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A fashionable 'gesture'

The Paper-Cut-Project collaborates with gloATL in new exhibition

Art and couture tend to occupy their own distinct spaces, but beginning this month gloATL and the Paper-Cut-Project will combine both worlds into one suite meant to explore how public interaction influences how art is perceived.


The Paper-Cut-Project features the notable work of Nikki Nye and Amy Flurry, whose collaboration creates gestures that will soon disappear. By transforming sheets of paper into elaborate hair sculptures with various textures and shadows from every angle, they use their large-scale paper installations to highlight human behavior.

gloATL choreographer Lauri Stallings describes the nearly four-month-long project as a "tableaux vivants," in regard to the living pictures she's known for creating. Non-verbal communication, dance, and human gesture will serve as the vessel for this message throughout the moving exhibit.

The Paper-Cut-Project will use mannequins to exhibit their work outside the walls of a museum or window display for the first time. And the dancers of gloATL will interact with the audience in choreographed migrations, while wearing six different hair installations inspired by human behavior. The exhibition is divided into two phases: "The Romantic Body," which entails public performances in the historic West End, Midtown, Roswell, and Westside; and "The Fourth Body," a two-month performance exhibition at MOCA GA starting Sept. 27.

The Atlanta-based duo has acquired commissions with major fashion houses such as Hermès and Kate Spade since 2009, in addition to showing their work in Italian Vogue, the New York Times, and museums abroad. Nye and Flurry spoke to Creative Loafing about their collaboration with gloATL.

How did your collaboration with Lauri Stallings and gloATL come about?

We were introduced to Lauri Stallings by a mutual friend a few years back and have since been waiting for the right project and timing for a collaboration. In early spring she approached us with the idea for gestures. With the exception of the runway, our work has mostly been displayed in a static way, on mannequins, and it is a challenge designing for such an active performance.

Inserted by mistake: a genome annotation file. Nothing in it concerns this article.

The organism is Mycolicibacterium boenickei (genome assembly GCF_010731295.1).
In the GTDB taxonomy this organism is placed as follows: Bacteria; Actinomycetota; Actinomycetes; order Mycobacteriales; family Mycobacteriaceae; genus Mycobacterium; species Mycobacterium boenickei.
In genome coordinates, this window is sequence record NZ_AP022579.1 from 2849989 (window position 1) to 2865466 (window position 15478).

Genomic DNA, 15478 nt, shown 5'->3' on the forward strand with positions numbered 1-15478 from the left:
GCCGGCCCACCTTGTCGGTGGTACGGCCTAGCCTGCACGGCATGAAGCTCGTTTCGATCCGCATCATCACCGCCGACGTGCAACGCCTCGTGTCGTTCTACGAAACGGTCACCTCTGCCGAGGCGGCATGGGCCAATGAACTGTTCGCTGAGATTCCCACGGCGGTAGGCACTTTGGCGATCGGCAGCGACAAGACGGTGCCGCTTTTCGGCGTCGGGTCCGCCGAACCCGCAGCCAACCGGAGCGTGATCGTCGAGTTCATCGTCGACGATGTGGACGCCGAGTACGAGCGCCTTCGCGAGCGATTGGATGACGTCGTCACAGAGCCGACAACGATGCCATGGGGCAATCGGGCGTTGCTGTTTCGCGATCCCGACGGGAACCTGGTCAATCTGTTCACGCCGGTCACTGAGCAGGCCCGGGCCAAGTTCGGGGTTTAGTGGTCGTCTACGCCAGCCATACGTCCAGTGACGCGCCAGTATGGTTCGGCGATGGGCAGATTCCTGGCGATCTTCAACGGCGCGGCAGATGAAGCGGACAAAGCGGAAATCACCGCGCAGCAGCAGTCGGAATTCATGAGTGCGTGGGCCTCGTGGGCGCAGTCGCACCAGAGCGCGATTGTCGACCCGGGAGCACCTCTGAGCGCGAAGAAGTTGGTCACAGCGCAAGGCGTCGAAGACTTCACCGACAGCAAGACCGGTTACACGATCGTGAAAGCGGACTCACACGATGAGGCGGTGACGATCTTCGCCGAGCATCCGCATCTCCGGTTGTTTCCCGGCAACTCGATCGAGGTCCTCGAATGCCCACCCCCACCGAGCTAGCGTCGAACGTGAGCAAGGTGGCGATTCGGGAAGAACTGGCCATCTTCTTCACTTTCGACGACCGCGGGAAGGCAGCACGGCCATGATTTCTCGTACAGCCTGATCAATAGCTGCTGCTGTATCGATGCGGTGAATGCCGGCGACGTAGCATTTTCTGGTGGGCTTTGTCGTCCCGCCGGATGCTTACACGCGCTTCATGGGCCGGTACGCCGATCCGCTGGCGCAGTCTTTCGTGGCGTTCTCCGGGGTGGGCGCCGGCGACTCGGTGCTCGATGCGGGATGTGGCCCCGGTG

The exhibition explores human interaction and body gestures. How did you combine the idea of public dance and paper installations into one exhibition?

The direction really comes from Lauri. As she explained, her "tableau vivantes" really experiment with the notion of sustaining the interaction with the audience to earn longer viewing times to experience or experiment with the work. The engagement with our paper pieces might bide even a little more time.

Your sculptures often have layer upon layer of paper, involving many work hours. How long did it take you to work on the sculptures for gestures that will soon disappear?

There were a few different thoughts floating around for the concept of gestures. We focused mostly on the words "layered" and "density," and took great care to keep in mind the movement that will be happening as the pieces are worn. We also worked to give great mass from all angles.

Do you all often work together on one piece or various ones at the same time?

The process always begins by creating the underlying structure and usually Nikki, our lead designer, is engineering this while I am working on a texture or secondary cuts for the same piece. Because there are so many stages and so many cuts for every piece, we are generally working on different components of the same piece at the same time.

What can people expect from the exhibition and the public gloATL component?

We will complete a total of six pieces, each piece being revealed at different stages of the migration from the urban spaces until they are exhibited at MOCA.

What's next for you all?

We're kicking around the idea of a book, prints of our collections. We've completed 15 collections, each with dozens of pieces, for international brands including Valentino, Cartier, Christie's, La Mer, the Victoria and Albert Museum, and Hermès. We're beginning to feel there are enough pieces now to comprise a beautiful image-driven book.


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